Soon after completing the program, Musa returned to Feinberg and earned his doctorate from Feinberg’s Health Sciences Integrated PhD Program (HSIP). During his doctoral program, Musa mobilized investigators from the University of Jos and University of Lagos in Nigeria to identify epigenomic biomarkers in two of the most common HIV-associated cancers in Nigeria: cervical cancer and liver cancer, which comes with a life expectancy of three months in Africa compared to five years in the U.S.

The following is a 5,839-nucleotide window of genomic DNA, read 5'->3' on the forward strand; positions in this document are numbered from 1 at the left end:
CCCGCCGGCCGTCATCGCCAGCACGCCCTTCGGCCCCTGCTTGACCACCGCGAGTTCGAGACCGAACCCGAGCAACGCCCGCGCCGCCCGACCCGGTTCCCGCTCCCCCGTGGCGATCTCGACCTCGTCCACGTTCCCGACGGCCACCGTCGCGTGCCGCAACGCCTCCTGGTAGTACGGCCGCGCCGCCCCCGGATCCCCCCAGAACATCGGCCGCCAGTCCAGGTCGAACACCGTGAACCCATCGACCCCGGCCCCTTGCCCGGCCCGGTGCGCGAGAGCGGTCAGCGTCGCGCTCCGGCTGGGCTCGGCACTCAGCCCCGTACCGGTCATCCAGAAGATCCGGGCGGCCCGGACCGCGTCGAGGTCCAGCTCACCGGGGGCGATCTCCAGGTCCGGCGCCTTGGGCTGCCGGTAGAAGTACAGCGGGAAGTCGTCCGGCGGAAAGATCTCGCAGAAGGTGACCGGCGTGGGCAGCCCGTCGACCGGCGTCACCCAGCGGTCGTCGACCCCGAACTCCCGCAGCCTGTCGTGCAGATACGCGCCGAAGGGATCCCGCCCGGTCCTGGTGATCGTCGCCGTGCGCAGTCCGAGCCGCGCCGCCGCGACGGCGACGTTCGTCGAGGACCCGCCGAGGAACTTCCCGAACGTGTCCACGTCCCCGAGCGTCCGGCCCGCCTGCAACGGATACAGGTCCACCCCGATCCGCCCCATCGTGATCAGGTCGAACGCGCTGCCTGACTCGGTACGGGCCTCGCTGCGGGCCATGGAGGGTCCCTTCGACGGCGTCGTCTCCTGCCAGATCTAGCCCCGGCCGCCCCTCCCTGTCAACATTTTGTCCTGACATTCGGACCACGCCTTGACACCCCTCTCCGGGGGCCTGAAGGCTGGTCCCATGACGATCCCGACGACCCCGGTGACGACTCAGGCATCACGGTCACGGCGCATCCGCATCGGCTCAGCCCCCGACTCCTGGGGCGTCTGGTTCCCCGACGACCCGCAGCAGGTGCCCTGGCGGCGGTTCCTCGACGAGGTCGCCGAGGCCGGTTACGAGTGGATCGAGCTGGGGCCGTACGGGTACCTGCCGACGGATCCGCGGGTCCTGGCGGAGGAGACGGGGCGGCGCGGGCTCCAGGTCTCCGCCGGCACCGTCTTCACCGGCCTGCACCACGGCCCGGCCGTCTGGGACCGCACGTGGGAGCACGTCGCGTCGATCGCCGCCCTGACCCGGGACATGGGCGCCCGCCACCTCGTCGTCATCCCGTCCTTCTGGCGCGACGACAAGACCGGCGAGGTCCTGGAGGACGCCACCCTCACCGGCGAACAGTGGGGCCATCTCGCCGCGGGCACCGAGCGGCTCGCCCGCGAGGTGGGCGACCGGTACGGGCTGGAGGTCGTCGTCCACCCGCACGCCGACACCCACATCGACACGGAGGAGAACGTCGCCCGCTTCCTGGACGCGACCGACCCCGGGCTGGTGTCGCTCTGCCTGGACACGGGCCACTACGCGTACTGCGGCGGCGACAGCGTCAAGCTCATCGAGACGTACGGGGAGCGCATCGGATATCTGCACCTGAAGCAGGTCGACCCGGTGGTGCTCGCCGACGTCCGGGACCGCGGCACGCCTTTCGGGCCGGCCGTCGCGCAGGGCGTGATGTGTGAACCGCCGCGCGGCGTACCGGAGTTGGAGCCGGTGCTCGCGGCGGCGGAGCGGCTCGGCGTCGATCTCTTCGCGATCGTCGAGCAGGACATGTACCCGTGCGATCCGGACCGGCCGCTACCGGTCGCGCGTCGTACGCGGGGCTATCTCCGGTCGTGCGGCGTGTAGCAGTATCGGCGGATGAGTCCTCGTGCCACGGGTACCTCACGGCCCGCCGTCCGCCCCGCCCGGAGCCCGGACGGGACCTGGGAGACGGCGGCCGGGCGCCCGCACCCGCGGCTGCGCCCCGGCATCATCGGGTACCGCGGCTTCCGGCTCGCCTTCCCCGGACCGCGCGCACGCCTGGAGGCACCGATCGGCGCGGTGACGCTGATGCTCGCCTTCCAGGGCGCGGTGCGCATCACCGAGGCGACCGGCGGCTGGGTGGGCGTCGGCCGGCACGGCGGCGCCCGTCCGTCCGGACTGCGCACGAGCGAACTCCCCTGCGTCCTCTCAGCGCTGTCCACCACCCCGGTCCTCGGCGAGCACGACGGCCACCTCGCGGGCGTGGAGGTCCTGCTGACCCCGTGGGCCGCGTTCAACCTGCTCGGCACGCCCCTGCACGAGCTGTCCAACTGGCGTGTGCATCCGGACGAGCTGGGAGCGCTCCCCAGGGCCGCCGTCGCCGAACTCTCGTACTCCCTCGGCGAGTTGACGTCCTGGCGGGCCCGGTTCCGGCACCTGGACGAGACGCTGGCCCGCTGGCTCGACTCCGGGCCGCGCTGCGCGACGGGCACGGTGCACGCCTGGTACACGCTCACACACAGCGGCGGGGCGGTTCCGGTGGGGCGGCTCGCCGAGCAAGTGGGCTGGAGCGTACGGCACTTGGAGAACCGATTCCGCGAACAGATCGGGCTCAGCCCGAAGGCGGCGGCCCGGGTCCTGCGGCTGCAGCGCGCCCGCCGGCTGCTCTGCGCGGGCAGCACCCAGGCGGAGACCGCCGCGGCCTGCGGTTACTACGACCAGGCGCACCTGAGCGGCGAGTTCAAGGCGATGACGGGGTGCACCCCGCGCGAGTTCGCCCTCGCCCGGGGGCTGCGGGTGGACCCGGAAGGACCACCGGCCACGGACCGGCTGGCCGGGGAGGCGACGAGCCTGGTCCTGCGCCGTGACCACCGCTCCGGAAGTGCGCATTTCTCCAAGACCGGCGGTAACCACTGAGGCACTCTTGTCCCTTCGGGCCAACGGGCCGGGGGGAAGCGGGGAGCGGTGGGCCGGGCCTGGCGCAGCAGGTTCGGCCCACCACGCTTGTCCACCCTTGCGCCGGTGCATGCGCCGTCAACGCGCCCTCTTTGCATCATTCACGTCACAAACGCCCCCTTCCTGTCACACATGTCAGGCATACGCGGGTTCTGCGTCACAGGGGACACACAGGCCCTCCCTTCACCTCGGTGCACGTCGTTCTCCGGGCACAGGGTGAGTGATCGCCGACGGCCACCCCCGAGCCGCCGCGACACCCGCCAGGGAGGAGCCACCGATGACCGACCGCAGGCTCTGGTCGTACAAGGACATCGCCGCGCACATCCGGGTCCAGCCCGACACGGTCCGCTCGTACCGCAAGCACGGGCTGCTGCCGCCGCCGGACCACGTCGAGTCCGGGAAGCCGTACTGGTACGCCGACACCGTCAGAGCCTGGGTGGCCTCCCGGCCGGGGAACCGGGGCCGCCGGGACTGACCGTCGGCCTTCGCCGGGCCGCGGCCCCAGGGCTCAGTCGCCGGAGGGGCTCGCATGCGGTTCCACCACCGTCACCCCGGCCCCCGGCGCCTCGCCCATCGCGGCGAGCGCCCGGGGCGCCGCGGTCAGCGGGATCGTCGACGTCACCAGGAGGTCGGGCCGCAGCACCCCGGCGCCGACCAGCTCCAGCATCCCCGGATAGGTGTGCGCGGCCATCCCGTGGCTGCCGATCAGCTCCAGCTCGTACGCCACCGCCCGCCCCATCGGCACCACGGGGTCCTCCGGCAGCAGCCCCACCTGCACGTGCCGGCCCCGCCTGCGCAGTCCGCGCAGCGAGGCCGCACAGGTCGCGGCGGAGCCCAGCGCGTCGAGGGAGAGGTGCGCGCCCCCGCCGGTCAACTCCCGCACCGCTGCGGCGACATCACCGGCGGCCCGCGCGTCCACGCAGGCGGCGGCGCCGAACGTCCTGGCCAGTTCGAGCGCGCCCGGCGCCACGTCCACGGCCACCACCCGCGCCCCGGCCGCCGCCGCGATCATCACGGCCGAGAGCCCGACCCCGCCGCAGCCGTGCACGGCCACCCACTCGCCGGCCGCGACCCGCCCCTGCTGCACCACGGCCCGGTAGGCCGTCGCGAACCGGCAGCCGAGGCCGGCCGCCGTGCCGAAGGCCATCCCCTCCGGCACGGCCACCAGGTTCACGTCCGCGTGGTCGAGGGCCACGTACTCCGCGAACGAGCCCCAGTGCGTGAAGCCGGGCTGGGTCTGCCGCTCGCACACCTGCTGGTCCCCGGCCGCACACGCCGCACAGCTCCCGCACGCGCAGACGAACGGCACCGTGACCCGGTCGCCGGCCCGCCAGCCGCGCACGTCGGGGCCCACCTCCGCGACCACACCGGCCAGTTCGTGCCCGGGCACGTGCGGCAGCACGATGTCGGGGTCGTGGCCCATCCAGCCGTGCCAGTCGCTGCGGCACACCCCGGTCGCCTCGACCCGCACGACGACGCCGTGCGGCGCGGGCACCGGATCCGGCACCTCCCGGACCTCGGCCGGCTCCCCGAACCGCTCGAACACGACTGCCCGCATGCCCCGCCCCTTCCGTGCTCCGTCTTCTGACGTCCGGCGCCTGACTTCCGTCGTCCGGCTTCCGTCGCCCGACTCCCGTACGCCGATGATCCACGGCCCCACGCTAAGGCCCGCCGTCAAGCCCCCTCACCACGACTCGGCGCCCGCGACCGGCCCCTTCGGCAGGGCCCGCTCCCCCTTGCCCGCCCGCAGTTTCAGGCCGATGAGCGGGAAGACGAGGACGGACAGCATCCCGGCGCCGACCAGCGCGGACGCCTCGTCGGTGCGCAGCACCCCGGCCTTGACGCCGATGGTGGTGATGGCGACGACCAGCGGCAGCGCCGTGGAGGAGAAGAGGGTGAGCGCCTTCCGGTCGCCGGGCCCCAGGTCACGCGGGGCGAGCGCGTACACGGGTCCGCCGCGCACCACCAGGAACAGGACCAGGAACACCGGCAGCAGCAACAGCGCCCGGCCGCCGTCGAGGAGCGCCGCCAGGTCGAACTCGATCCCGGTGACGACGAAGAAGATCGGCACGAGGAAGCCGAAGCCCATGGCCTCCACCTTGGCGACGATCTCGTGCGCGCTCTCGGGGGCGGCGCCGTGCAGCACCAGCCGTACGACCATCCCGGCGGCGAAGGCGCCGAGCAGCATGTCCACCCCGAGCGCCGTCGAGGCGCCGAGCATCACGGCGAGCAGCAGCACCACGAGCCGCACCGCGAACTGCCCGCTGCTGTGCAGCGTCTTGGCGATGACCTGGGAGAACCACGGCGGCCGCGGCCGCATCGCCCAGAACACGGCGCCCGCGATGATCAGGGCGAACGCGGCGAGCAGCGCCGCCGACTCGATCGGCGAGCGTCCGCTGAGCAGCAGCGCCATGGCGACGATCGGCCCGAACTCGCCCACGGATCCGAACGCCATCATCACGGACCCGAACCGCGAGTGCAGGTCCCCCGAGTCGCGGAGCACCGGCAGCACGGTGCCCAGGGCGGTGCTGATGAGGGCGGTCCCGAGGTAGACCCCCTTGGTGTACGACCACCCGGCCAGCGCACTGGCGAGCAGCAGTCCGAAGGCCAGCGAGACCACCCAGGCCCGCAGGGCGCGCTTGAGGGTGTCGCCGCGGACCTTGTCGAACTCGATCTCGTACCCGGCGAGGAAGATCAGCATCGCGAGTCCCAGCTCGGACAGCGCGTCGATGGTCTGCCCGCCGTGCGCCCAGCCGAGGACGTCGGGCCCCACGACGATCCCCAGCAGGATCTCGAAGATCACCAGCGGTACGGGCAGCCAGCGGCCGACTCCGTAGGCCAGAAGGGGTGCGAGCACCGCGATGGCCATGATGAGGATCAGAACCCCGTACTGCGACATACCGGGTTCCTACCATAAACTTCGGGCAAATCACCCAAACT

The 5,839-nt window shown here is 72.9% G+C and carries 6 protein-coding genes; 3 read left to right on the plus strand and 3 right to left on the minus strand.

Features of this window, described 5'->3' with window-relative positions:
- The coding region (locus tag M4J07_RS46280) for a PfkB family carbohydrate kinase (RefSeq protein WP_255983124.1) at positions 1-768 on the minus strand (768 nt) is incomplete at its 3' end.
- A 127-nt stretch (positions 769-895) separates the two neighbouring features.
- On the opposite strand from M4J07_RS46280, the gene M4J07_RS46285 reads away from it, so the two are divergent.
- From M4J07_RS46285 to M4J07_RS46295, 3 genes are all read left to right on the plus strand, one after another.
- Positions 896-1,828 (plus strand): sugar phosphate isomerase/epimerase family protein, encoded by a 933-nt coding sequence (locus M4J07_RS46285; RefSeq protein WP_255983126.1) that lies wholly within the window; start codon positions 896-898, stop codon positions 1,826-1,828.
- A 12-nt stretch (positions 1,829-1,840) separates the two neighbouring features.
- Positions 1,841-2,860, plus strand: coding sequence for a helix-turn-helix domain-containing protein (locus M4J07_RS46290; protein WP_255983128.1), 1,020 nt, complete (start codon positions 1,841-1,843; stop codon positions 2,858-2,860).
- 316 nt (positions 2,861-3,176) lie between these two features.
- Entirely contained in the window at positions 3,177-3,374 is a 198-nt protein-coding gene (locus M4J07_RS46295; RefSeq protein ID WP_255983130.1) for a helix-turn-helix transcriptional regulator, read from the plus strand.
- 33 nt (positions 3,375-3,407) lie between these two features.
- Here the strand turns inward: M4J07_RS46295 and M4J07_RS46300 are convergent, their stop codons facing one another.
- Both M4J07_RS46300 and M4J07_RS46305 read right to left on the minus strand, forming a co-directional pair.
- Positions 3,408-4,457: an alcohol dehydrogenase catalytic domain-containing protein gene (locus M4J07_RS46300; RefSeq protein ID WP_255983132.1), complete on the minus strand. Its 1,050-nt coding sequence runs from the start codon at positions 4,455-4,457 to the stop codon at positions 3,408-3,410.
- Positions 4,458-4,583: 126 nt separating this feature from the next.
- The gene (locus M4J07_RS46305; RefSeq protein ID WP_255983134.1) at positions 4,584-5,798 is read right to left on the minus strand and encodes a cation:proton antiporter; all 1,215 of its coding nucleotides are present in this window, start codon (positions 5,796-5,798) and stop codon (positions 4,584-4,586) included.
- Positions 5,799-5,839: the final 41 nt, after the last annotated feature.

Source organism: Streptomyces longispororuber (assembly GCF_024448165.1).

In 2018, Musa was named adjunct professor of Preventive Medicine in the Division of Cancer Epidemiology and Prevention at Feinberg. Shortly after, he received a K43 award to study the epigenetic mechanisms that contribute to HPV persistence and clearance to improve therapeutic interventions for women with cervical cancer.
“I cannot write my academic and scientific story without mentioning what Dr. Murphy and other Northwestern faculty have done for me,” Musa said. “I conduct research, I analyze data and I share research knowledge without much difficulty anymore. I owe this to the faculty and the educational opportunity I had at Northwestern through this program. They have done incredibly well with educating and training me, and equipping me to be a successful researcher.”